Betty Howells (nee Raby) was already seven weeks old when the Royal Australian Air Force was formed on March 31, 1921.
CAPTION: Leading Aircraftwoman Emma Singleton with the Chief of Air Force award presented to her great-grandmother Betty Howells to mark her 100th birthday. Photo by Sergeant Bill Solomou.
She celebrated her 100th birthday on February 21, 2021.
During RAAF’s centenary year, the Connect with a Centenarian project will honour former Royal Australian Air Force servicemen and women who also turn 100 this year.
The presentation of a Chief of Air Force award recognised Mrs Howells’ birthday and her service to the Royal Australian Air Force during World War II.
Mrs Howells was born in Willoughby, NSW.
She was educated at Willoughby Central Domestic Science School, passing her Qualifying Certificate and completing 18 months in a commercial course.
Gaining working experience in the commercial field at World Marine and General Insurance Company of Bond Street, Sydney, before the war, Mrs Howells’ skills were sought after as Australia depended on everyone to apply their job skills to support the war effort.
Mrs Howells enlisted in the RAAF on January 4, 1942.
With her clerical background, she began work as a stores clerk.
She trained at Women’s Auxiliary Australian Air Force (WAAAF) Geelong before being posted to No. 5 Aircraft Depot Wagga then No. 5 Maintenance Group, Darling Point.
During her posting to Wagga, her expertise was invaluable in keeping Bristol Beaufort, Bristol Beaufighter, Lockheed Ventura and B-25 Mitchell aircraft in the air.
The important function of providing administrative support to RAAF maintenance units in NSW, Queensland and New Caledonia was Mrs Howell’s role at No. 5 Maintenance Group, Darling Point, Sydney.
Mrs Howells discharged from the RAAF on December 13, 1945, having attained the rank of sergeant.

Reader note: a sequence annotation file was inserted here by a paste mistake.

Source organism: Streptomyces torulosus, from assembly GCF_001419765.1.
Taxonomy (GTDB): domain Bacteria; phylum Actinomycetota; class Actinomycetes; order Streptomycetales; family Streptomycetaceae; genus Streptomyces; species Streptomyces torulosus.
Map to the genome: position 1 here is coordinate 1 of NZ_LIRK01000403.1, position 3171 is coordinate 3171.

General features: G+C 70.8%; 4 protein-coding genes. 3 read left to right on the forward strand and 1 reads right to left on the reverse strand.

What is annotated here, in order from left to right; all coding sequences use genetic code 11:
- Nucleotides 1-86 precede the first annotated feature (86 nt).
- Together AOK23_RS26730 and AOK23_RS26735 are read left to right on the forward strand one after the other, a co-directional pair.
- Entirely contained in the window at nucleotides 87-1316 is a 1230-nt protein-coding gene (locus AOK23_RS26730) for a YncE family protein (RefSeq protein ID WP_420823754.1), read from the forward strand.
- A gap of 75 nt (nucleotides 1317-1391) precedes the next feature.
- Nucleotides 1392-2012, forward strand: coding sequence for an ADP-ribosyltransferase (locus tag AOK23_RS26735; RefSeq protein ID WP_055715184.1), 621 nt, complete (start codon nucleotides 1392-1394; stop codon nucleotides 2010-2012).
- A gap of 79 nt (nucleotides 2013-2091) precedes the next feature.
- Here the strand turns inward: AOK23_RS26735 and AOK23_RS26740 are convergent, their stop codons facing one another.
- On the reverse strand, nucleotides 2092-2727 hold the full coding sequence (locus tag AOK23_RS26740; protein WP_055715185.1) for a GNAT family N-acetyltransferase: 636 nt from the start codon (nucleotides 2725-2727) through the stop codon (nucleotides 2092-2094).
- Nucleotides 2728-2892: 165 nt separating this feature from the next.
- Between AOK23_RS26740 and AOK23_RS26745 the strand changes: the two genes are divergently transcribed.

She now lives in Adelaide.
The family tradition of service continues and, as the Royal Australian Air Force commemorates its centenary, with Mrs Howells’ great-granddaughter, Leading Aircraftwoman Emma Singleton starting her career as a personnel capability specialist.
Leading Aircraftwoman Singleton also attended the presentation to mark her great-grandmother’s birthday.
Posted to No. 6 Squadron, RAAF Base Amberley, Leading Aircraftwoman Singleton said she could see similarities in her career to that of her great-grandmother.
“I thought it special that my great-grandmother was in No. 5 Maintenance Group and I start my career in No. 6 Squadron,” Leading Aircraftwoman Singleton said.
“When mum called and asked me what I thought about being invited to attend this very special presentation I realised just how much it meant to me.
“Knowing that I was following in my great-grandmother’s footsteps and realising that I was going where she had gone, was at the front of my mind.
“Realising the differences in how the RAAF was then, and how far forward it is now is illuminating.
“When great-grandma joined, it was in the Women’s Auxiliary Australian Air Force, but I joined the Royal Australian Air Force.
“Today, women are on equal footing with men and able to serve in any capacity.
“Great-grandma had a very fast career progression from recruit to sergeant in three years.
“She was obviously very intelligent, a hard worker and must have adapted very quickly to her roles.
“I am so proud to be her great-granddaughter, I am so proud of her achievements and I am so proud that I have the opportunity to attend this very special presentation to her.
“I love my RAAF career and I look forward to a long career as a personnel capability specialist and hope my career progression is as rapid as my great grandmother’s.”
Director Community Engagement RAAF Edinburgh Group Captain Greg Weller and Executive Warrant Officer Intelligence Directorate Warrant Officer Janet Brennan presented the award to Mrs Howells in a small private ceremony with her family at her home in Adelaide on 22 February.